: The History of the William Converse Ranch

Hidden Mesa Open Space stands out as a modern remnant of Douglas County's proud western heritage. Today Parker Road (State Highway 83) runs along the eastern boundary and is a heavily used modern route, as in the 19th century, when wagons cut ruts and swales on the Cherokee Trail. The 1500-acre site includes an1870s homestead; a portion of cottonwood-lined Cherry Creek; a stand of native grasses and plants complete with some true western inhabitants - prairie dogs and rattlesnakes; along with picturesque vistas of mesas and shrub lands.

Irish settler, William Brian's, homestead house still stands as a wing to the property's main structure, a larger farmhouse. The Brian's homesteaded 160 acres in 1872 and successfully grew alfalfa along with other crops on the flat, fertile land adjacent to Cherry Creek. Neighbor, William Converse, purchased the property in 1884. He married a local girl, Ida Kracaw, the following year. They built a larger three-gabled house addition to the Brian house and began establishing the TIZ brand ranch. For several decades the Converses became a key pioneer family. Their three children, Mary, Charles and Roger grew up on the farm/ranch and attended Douglas County High School in Castle Rock. Shorthorn cattle, a prominent local breed, became their signature stock. Cherry Creek's well-watered pastures provided abundance for settlers up and down the valley. Sometimes the water became devastating. The worst was when Castlewood Canyon Dam burst in 1933 sending a wall of water down to Denver. Ida Kracaw reminisced for the Record Journal of Douglas County in 1949 ´┐ŻOur creek borders have never been so beautiful as they were before the big flood of 1933. Before that the cattle had good shelter among the trees, even during a hard blizzard. William also served on the Franktown District #2 School Board. In 1908 the Converse's donated land for Pikes Peak Grange #103. This important building was soon built and dedicated within a year. Today the Pikes Peak Grange serves as an historic property and hall.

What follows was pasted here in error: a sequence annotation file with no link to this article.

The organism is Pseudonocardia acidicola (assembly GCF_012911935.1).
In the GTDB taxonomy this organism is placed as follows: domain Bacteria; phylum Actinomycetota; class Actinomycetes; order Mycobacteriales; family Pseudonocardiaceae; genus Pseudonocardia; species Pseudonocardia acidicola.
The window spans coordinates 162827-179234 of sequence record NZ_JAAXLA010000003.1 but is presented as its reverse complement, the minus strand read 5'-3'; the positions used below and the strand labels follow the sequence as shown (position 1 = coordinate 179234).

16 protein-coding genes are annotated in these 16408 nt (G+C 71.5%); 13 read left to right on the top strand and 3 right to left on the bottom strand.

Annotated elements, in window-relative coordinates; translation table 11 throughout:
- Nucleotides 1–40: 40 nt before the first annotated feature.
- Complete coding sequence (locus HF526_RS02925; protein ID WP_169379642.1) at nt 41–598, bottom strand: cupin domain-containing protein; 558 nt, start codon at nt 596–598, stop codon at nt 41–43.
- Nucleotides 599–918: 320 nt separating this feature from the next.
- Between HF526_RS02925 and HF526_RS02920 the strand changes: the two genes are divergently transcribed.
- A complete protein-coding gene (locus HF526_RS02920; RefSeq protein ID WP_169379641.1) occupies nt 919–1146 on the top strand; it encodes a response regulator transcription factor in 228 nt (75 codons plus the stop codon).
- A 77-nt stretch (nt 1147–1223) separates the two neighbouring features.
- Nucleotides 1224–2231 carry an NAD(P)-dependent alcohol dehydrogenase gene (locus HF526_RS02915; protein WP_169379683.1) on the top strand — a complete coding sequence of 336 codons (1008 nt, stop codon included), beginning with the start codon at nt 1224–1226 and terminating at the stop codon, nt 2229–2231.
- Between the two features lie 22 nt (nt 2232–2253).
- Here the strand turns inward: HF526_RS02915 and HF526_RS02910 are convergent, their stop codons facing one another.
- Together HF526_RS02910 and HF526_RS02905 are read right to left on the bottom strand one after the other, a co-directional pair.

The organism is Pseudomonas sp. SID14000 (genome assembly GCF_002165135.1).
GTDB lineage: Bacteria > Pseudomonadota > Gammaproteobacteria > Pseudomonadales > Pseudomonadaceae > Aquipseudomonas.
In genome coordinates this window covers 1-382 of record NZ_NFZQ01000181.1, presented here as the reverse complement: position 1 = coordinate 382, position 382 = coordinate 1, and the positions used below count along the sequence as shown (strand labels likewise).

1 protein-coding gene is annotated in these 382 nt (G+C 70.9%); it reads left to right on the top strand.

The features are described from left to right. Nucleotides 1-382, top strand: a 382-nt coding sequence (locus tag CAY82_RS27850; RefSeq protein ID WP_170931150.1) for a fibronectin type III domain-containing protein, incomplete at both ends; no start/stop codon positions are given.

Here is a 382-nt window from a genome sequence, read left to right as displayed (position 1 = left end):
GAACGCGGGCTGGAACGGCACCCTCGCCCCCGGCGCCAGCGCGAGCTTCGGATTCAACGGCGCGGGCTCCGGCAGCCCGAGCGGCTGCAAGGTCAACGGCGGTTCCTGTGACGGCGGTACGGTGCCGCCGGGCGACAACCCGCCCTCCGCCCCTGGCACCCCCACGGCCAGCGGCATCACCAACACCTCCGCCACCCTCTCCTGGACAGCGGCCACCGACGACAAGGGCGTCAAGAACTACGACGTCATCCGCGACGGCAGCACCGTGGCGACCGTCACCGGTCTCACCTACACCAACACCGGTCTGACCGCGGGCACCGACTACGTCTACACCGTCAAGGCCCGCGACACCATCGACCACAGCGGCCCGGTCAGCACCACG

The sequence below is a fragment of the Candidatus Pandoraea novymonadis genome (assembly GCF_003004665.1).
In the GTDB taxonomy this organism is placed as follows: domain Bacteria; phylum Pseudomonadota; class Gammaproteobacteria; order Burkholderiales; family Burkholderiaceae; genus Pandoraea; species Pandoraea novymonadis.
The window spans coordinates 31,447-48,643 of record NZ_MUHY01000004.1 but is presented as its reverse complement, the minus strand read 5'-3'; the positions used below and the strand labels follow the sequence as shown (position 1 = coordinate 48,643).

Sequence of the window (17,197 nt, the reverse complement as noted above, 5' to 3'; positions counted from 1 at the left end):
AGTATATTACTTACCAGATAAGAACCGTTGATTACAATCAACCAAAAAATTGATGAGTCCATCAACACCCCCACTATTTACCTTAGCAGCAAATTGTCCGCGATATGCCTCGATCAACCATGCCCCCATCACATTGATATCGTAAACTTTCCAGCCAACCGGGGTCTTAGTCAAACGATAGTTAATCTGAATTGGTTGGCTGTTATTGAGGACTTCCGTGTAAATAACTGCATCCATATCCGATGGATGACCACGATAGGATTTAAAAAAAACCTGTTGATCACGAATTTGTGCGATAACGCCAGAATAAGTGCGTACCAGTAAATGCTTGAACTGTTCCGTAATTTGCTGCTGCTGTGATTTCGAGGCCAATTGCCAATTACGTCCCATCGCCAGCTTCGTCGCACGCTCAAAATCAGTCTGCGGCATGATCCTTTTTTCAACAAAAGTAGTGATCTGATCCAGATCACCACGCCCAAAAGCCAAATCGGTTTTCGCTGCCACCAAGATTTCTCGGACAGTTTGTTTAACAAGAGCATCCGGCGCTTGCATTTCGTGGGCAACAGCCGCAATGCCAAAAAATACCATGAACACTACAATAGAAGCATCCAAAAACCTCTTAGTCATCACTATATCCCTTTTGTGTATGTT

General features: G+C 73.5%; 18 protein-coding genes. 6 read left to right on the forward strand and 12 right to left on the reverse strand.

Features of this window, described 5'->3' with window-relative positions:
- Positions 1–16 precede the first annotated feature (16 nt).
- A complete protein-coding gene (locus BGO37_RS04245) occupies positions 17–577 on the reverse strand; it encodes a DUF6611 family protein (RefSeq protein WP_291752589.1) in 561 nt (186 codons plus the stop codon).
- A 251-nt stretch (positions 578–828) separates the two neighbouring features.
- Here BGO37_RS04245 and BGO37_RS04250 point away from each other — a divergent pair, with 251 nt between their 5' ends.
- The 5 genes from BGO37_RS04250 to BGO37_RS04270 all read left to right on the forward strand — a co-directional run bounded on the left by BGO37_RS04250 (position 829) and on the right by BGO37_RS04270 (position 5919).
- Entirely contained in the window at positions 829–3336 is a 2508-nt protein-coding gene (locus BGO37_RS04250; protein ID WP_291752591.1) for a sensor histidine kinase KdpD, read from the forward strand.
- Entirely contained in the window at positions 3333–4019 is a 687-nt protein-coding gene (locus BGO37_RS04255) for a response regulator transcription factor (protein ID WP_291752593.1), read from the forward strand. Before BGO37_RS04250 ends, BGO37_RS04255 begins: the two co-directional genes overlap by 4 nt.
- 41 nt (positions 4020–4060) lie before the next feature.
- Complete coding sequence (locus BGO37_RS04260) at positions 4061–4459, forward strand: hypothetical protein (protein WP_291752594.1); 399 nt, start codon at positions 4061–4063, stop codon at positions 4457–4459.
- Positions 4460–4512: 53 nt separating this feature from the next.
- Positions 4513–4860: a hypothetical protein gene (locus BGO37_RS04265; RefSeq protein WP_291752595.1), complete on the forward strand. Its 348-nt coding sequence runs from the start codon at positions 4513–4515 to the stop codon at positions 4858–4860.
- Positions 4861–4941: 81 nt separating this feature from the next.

William Converse passed away in 1940 and Ida May in 1956. The Converse children kept the ranch until they sold to Carlos Everett in 1951. Carlos also grew alfalfa and raised Hereford cattle until 1972. Douglas County purchased the land in 2002 and preserved it as open space. Several cedar and willow trees along with lilac bushes and a large cottonwood grace the homestead. At least four working wells provide water. This allows Douglas County to run an experimental orchard nearby. Along with the large ranch house, other historic buildings on site include a one-story cottage, a cabin that once served as a stable, a pump house, a granary shed and chicken coop. The County has added parking spaces for passenger vehicles and horse trailers, a corral, a covered picnic shelter and an information kiosk. There are several miles of trails open to hikers, bicyclists and horseback riders. They just have to share the property with fellow outdoorsmen/women, a few prairie dogs, rattlesnakes and Cherry Creek Valley birds.

This virtual exhibit includes pre-historic artifacts once made with the region's plentiful petrified wood and rhyolite. A sample of Burnell hooked "4-point" barbed wire that dates to 1877. Also various household items such as fruit jars, ceramics etc. attest to the daily life of a pioneer ranch.

Bibliography: Darden, Barbara and Tafaro, Melanie, "Douglas County Register of Landmark Properties - Nomination Form, February, 2015, 9-11. "Grandma Converse Does A Little Reminiscing," Douglas County News Press, January 29, 1976, 12. (reprinted from an earlier article in the 1949 Record Journal of Douglas County.) Ibid., February 5, 1976, (part 2). Ibid., February 12, 1976, (part 3). Meyer, Susan and Book Committee et. al., Our Heritage: People of Douglas County (Ida May Converse), Shawnee Mission, KS., Inter-Collegiate Press, 57-58.

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